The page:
Tuesday, 5 September 2017

A few thoughts on mental health, publicity and online abuse

Regular readers of this blog will by now know that I have spent the last week away from all forms of social media. There was little point blogging during this period because my work is mostly read through Facebook and Twitter. At the time of writing, I am still inactive on both sites but I am planning to rejoin Facebook after this post has been published. 

It might be worth backtracking here a little bit. Last Monday, I wrote a blog post outlining why Vote Leave did not ever advocate leaving the Single Market. In hindsight, I wish that for all the traction it got I'd introduced a few more points into it. That must be an issue for most writers - thinking of argumentation you forgot to include after publishing something. It's really quite frustrating. I'll probably expand upon it at some stage, so not to worry. 

The piece I wrote explained, with reference to campaign literature, that the campaign had a non-position on whether Britain should leave the Single Market, and was later republished in the New Statesman. I stand by what I wrote and am able to defend my position. After tweeting it out and going to bed, I was quite surprised to find the next morning that it had steamrolled and garnered a huge amount of attention from broadcasters, academics and politicians. 

Faisal Islam and several other mainstream journalists found what I wrote quite illuminating, and after doing some digging concluded that there was quite a lot of merit in what I was saying. The campaign stance on the Single Market, as I will maintain and say until I am blue in the face, was ambiguity. As I wrote before, if you don't believe me, check out our website (the briefing guide and page on 'What Leave looks like' are particularly helpful) and decide for yourself. 

Of course, the reason this blog occasionally attracts mainstream buzz is because, as Pete outlined quite correctly last week, I have a modest connection to the Westminster bubble. North writes:

"The political bubble, as we have previously discussed, functions entirely on prestige. One glaring example of this could be found on Twitter today. Oliver Norgrove, formerly of Vote Leave, had his latest blog republished in The New Statesman. Not wishing to discourage Oliver, but none of the points made are anything especially new, and indeed other bloggers have been making these same points for months. Oliver though, being a former Vote Leave staffer, has that glimmer of prestige.
It doesn't matter that Oliver is quite young and had a non-strategic role in the campaign - and in fact was quite junior. All that matters to the media is that he carries a scintilla of official Westminster bubble institutional gravitas. Nothing outside of the bubble exists. That is true of Brexit and it is true of everything else. Though I am extremely pleased that Oliver is getting this exposure, I am also quite annoyed because it tells us that those of us toiling in obscurity have largely been wasting our time."

As ever, what he writes is more or less spot on. The one thing I would add in reference to whether the Flexcit crew have been wasting their time is that quite often snippets of their work is found reproduced by think tanks or a handful of hacks, who clearly know where to go in order to find the highest quality research into the subject. I still believe that nothing compares to the breadth and power of the research that went into Flexcit, hence why I base my ideas fairly close to the centre of its gravity.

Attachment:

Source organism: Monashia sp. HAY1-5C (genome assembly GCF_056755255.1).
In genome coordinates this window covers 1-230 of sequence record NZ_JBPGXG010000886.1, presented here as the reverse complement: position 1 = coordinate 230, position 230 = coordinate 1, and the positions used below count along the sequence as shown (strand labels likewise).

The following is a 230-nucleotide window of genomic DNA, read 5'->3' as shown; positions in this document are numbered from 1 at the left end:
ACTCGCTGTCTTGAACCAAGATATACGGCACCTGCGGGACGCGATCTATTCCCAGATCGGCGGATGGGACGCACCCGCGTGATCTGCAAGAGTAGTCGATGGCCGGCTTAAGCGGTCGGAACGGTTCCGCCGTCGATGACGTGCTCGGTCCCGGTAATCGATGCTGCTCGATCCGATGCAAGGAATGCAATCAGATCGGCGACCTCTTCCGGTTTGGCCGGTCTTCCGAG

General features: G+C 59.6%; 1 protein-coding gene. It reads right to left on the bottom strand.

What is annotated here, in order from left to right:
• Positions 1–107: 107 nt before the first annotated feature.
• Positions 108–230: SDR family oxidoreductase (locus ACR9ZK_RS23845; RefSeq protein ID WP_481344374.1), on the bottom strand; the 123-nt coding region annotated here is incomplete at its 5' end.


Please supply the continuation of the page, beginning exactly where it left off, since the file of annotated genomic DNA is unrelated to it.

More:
One interesting thing to note about Flexcit is that in spite of this, as thorough and useful as it has been for thousands, quite a number of people working in the media have no idea what it is. There is no need to mention any names, but last Tuesday I had a few phone calls and email exchanges, as well as various Twitter exchanges with even quite well-known journalists and producers, who were not aware of what Flexcit was, much less read any of it. I always bring it up if I get anything close to media attention because its importance can't be overshadowed. 

I was in talks with Sky and a few programmes at the BBC last week, but decided before anything materialised to advise them not to have me appear on anything as I needed some form of withdrawal. The intensity of the reaction on Tuesday morning and afternoon was something I couldn't have prepared for. Furthermore, what shocked me was that it all seemed to flock towards information that is already public. I didn't reveal any secrets, just the uncomfortable truth that there is no such thing as a mandate to leave the Single Market. This point alone speaks volumes about where the priorities of the mainstream media have been laying since all this began. The fury and degradation which greeted me was astonishing. I have never known vitriol like it. 

Until now, I had totally underestimated the impact that online abuse can have on a person. And by extension the way it can affect an individual's mental health and perception of themselves. Lord knows how people like Owen Jones get by, having to put up with it almost every day. I experienced it for a full day, having stood for the first time in anything resembling spotlight, and needed some time away from social media. Twitter is especially poisonous. I think this is because it is a micro-blogging site, and the people on it tend already to be either very political or very opinionated.

I have friends who have reported to me in the past that withdrawing from social media is a useful way of recuperating. Mostly, they said, Facebook was the problem, but for me it was Twitter. Anybody who follows me on both knows that my approach to each platform is entirely different. On Twitter I am political and professional, on Facebook I am funny and spend most of my time mocking friends. This is deliberate: it reflects how I view each site and the uses they have for me. Differences aside, though, the point I have to make here is that deactivating and pulling away from it all has proved incredibly helpful. 

Attempting to explain why is difficult, but I will do my best at the risk of sounding a little bit mental. Closing an account down and deleting an app may seem like just an ordinary, mundane action, but it has a strange healing effect. When I look down at my phone and see the Facebook and Twitter logos, I see not just a graphic but a piece of me (and my identity) sitting inside of them. Withdrawing from these sites feels in some way like I am collecting damaged parts of myself and can focus on complete recovery. I noticed during my absence significant improvement in my relationship with my family, with whom I live, and especially with my younger brother. Perhaps this was because, despite our occasional, normal hostilities, they are familiar faces that I am comfortable around and I felt more able to connect with them without distraction or looking over my shoulder, so to speak, at the messages of strangers.